- Tennessee ammunition site explodes, killing 1
- U.N.: Iran cuts stock closest to nuke-arms grade
- Oklahoma gay-marriage case before U.S. appeals court
- Times wins two awards from Society for Professional Journalists
- Marionville mayor ‘kind of agreed’ with Kansas City shooter’s views
- Rev. Al Sharpton’s Easter message: Politically ‘crucified’ Obama has risen again
- Supreme Court to weigh challenge to ban on campaign lies
- UNICEF launches ‘Mr. Poo’ mascot in India to curb public defecation
- Teen taking selfie by train: ‘Wow, that guy just kicked me in the head’
- Goodbye, Afghanistan — hello, Africa: Air Force to shift as U.S. exits Middle East
Zarqawi’s city of death
The liberation of Fallujah, a terrorist stronghold, by American and Iraqi forces has given the world an extraordinary close-up of day to day life in a city controlled by archterrorist Abu Musab Zarqawi. Coalition forces searching the city have found makeshift prisons where hostages were slaughtered, mosques that were turned into armories and laboratories where crude chemical weapons were apparently produced.
A New York Times reporter recently visited several terrorist safehouses in liberated Fallujah. In one, a black banner with the words “One God and Jihad” (the former name of Zarqawi’s terrorist organization) and a yellow sun frequently seen in the background on hostage beheading videos was prominently displayed. In another house there was a wire cage large enough to hold a human being, and a wall marked with what looked to be a fingerprint in dried blood. Soldiers carried away handcuffs, knives and bayonets and jihadist propaganda materials much like those found in al Qaeda hideouts in Afghanistan after the United States drove the Taliban from power three years ago. Some of the items were crusted with a substance that looked like blood.
Inside one such house, soldiers found a handcuffed man along with rotting food. The man told U.S. troops that he thought he was in Syria. In fact, he had been held captive by Syrian terrorists. In all, coalition forces have found at least 20 of what they refer to as “atrocity sites” in Fallujah that were used by insurgents to imprison, torture and kill hostages. At one such site, a room had “handprints on the walls and along the sides of the walls,” said Marine Maj. Jim West. “There was blood covering the entire wall and on the floorboard area….We found numerous houses where people were just chained to a wall for extended periods of time.” Coalition forces found signs of “torture, murder, very gruesome sights,” Maj. West added.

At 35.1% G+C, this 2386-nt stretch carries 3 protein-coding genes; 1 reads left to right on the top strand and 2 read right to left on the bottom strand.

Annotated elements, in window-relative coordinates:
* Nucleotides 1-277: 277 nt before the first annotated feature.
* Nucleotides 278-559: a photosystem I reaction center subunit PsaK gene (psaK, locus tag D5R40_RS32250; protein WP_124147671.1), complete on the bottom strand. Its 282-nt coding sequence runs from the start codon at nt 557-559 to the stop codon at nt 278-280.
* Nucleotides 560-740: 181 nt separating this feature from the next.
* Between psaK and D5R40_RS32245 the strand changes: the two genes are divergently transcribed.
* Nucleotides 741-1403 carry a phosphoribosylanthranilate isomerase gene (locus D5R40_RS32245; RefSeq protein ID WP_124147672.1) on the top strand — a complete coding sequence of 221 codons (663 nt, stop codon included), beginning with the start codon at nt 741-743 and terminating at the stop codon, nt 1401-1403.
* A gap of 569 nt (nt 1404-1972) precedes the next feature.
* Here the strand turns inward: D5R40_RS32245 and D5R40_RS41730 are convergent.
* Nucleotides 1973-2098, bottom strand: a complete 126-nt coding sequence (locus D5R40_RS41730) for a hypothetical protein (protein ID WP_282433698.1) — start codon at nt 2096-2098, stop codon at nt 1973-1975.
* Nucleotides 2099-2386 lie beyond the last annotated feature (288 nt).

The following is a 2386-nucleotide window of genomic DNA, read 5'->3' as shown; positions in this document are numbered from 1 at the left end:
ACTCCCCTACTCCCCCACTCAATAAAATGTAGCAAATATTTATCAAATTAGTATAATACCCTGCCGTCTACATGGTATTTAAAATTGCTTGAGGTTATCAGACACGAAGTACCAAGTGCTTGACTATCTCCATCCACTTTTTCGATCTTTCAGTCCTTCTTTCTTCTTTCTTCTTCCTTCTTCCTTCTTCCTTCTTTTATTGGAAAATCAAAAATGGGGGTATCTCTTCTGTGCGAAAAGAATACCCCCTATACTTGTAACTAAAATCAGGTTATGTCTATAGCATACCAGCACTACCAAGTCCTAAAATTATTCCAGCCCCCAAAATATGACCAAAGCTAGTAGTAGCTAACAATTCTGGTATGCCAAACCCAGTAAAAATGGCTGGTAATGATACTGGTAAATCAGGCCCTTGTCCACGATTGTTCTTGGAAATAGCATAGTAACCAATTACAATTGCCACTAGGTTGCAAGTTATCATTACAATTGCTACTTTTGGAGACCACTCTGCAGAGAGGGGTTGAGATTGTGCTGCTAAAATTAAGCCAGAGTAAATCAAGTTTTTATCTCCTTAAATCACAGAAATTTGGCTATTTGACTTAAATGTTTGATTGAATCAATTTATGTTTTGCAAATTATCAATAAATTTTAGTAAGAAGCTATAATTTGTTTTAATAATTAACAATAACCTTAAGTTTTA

In one building believed to have been Zarqawi’s headquarters, soldiers found documents with information on shooting down aircraft, along with drawings of American F-16 and F-18 planes. There was a repair shop for antitank rounds and a factory used to build car bombs. Throughout Fallujah, U.S. forces found large caches of weapons amassed by the Zarqawi terror network, including rocket-propelled grenades, mortars and surface-to-air missiles.
There were also factories for the production of improvised explosive devices (IEDs) — roadside bombs — which have been responsible for countless American and Iraqi deaths since the war began last year. The devices were found all over Fallujah — in furniture, toys, doorways and rooms inside buildings that U.S. Marines were attempting to clear.
“So clearly, besides being a safe haven for [terrorist] leadership and command and control, Fallujah was a center for making the IEDs that were being produced and used in other parts of the country to attack the coalition,” said Air Force Lt. Gen. Lance Smith.
Soldiers found a chemical weapons laboratory with lethal chemicals such as sodium cyanide, hydrochloric acid and sulfuric acid. U.S. soldiers and intelligence officials believe that the terrorists were using the chemicals in an attempt to manufacture bombs. Iraqi security officials said they found a suspected chemical laboratory in a house in southwestern Fallujah where terrorists also discussed anthrax production.
Military planners at U.S. Central Command said that every one of the 77 mosques encountered by Iraqi and coalition forces in Fallujah was used as a weapons storage facility or a fortress from which to launch attacks. On Wednesday, U.S. troops announced that they had recovered the largest weapons cache to date at a Fallujah mosque. American forces also found what they believe was a mobile bomb-making factory in the mosque compound.
In sum, the terrorists who have controlled Fallujah for much of this year made it into a terrorist base from which to maim and murder Iraqis and coalition forces who came to liberate them. They had no compunctions about turning mosques and private homes into military targets by using them in their murderous plots. That needs to be kept in mind as fighting intensifies and coalition forces step up their hunt for Zarqawi’s terrorists inside other densely populated cities.
By John R. Bolton
Reality calls for attaching Gaza to Egypt and the West Bank to Jordan
- 'Culture of intimidation' seen in Nevada ranch standoff
- With pot and e-cigarettes, Big Tobacco is just waiting to inhale emerging markets
- FISHER: Shades of Berlin in the South China Sea
- IRS emails reveal discussion with Justice about suing nonprofits for election activities
- Rand and Ron Paul ride to the rescue for Bundy in Nevada standoff with feds
- Removal of military gear limits options for U.S., NATO in Ukraine
- U.S. pilot scares off Iranians with 'Top Gun'-worthy stunt: 'You really ought to go home'
- CNN op-ed claims right-wingers 'more deadly than jihadists'
- Atheists rush to stage Easter display: 'Jesus Christ is a myth'
- BOLTON: A 'three-state solution' for Middle East peace
Celebrity deaths in 2014
Top 10 handguns in the U.S.